noun, plural ex·pect·an·cies.
an object of expectation; something expected.
Origin of expectancy
From the Medieval Latin
dating back to 1590–1600.
Based on the Random House Unabridged Dictionary, © Random House, Inc. 2019
Examples from the Web for expectance
Historical Examples of expectance
By desire, by expectance, by petition, by faithful stewardship.
"No, I didn't," said Annie, obliged by this expectance to say something.
The word which he employs, by its very form, expresses that that expectance is habitual and continuous.
In expectance of two words of you this morning I venture to offer you my best wishes for the future.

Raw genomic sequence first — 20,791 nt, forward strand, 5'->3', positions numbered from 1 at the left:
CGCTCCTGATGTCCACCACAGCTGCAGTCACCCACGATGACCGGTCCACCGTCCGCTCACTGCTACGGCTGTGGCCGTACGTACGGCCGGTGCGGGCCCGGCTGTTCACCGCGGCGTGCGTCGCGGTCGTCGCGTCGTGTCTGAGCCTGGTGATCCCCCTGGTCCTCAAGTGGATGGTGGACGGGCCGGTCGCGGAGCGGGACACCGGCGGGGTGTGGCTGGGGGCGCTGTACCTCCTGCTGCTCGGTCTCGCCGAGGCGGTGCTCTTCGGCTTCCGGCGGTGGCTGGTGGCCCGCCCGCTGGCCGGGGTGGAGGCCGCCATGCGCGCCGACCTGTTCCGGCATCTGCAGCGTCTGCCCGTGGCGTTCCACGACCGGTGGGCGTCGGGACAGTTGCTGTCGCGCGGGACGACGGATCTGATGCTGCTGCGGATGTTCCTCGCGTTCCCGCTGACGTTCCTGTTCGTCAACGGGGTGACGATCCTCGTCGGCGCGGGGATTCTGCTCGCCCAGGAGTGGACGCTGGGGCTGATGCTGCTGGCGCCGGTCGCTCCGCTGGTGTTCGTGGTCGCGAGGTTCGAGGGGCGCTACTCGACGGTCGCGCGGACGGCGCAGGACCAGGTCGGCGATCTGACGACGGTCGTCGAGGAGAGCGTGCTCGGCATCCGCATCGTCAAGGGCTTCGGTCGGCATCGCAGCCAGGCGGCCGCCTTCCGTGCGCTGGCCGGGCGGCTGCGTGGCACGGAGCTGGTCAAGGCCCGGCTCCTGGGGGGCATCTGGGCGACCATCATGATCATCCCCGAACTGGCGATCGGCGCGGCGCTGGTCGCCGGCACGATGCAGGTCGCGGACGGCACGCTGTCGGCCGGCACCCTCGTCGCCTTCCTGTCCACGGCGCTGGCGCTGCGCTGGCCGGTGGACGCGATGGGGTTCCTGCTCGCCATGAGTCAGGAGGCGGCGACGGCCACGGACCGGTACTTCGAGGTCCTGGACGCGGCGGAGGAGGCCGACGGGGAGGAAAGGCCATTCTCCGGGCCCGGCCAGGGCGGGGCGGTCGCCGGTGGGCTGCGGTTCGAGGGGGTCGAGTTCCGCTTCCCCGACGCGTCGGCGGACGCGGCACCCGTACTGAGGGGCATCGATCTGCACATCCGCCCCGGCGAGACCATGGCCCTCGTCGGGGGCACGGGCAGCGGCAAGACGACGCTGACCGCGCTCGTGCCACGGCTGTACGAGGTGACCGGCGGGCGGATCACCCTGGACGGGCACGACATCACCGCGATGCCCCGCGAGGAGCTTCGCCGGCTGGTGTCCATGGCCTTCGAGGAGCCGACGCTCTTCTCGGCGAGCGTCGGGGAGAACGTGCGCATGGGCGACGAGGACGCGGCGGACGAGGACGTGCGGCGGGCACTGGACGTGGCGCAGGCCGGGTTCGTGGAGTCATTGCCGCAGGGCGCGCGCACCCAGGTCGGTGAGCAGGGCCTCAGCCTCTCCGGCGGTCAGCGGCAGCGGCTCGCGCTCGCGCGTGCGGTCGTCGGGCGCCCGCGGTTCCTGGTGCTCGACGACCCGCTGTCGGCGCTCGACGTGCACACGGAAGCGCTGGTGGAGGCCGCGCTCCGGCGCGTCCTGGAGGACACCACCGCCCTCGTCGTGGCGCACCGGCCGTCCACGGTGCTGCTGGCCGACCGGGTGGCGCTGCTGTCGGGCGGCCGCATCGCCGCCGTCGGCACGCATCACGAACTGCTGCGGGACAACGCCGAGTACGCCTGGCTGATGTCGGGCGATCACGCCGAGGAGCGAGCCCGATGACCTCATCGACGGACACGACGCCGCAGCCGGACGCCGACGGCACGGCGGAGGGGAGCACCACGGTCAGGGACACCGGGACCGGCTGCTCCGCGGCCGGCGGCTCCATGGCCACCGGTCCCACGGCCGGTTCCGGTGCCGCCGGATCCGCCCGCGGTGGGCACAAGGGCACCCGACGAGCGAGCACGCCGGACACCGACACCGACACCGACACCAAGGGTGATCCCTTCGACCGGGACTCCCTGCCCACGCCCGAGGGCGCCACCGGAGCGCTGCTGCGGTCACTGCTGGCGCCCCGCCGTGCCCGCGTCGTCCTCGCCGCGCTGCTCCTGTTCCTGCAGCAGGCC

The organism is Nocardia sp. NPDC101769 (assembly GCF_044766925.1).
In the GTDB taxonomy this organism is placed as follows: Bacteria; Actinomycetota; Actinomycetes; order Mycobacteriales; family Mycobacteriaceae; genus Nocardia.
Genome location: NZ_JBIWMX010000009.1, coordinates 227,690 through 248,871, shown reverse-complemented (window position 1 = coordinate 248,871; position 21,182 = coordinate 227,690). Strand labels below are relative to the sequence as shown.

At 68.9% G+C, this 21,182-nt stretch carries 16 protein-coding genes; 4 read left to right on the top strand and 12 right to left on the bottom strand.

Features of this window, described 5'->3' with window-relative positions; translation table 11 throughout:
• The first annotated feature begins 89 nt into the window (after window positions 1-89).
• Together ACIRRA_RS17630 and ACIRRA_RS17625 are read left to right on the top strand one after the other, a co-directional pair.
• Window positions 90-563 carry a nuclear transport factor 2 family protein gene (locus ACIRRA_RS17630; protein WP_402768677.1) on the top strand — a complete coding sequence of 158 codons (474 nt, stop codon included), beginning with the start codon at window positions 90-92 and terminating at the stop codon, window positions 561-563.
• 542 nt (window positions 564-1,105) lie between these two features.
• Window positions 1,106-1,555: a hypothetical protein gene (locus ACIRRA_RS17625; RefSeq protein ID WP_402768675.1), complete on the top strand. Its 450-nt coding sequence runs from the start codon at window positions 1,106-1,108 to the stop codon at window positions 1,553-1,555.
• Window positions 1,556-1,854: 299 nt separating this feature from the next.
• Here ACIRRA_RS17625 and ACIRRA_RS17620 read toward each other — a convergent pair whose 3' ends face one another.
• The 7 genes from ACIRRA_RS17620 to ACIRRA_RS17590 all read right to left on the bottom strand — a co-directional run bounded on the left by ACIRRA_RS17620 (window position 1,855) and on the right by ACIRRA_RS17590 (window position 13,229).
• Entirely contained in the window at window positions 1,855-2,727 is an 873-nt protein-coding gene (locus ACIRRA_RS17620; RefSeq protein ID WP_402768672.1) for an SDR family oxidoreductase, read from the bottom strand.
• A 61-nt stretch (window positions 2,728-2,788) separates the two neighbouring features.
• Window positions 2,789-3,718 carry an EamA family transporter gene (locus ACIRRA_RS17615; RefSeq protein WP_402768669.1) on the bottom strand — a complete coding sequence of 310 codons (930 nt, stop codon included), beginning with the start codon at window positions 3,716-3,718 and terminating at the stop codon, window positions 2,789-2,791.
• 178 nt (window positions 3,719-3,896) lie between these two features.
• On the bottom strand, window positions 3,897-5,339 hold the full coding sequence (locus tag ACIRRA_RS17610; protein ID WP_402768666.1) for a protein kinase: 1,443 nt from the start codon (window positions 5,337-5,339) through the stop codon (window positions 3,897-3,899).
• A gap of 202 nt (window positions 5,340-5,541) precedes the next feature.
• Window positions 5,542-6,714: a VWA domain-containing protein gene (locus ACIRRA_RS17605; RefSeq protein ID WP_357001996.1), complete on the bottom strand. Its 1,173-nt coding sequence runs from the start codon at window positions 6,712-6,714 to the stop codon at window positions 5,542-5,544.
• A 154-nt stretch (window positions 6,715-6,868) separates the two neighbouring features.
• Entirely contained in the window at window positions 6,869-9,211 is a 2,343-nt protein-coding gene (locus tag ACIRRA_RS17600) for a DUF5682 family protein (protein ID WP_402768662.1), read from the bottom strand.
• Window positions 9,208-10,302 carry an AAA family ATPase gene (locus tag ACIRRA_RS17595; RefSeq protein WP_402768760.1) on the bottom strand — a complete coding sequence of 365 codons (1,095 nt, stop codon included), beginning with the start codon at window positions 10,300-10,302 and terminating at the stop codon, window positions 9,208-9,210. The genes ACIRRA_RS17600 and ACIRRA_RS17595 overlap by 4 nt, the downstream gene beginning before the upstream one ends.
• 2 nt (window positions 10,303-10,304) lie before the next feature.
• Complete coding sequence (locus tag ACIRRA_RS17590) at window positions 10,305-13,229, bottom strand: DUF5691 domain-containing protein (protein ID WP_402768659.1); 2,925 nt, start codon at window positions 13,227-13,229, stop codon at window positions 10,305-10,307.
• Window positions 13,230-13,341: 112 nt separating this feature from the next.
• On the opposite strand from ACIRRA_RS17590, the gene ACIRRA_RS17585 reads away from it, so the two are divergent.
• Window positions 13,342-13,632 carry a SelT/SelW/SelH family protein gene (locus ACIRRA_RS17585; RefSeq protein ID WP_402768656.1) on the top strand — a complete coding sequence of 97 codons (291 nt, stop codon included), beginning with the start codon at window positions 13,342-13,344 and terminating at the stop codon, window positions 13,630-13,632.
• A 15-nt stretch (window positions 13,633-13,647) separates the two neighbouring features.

Mrs. Munger prompted, with an increase of expectance in her large clear eyes, and of impartiality in her whole face.
British Dictionary definitions for expectance
something expected, esp on the basis of a norm or averagehis life expectancy was 30 years
the prospect of a future interest or possession, esp in propertyan estate in expectancy
Collins English Dictionary - Complete & Unabridged 2012 Digital Edition
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Word Origin and History for expectance
Online Etymology Dictionary, © 2010 Douglas Harper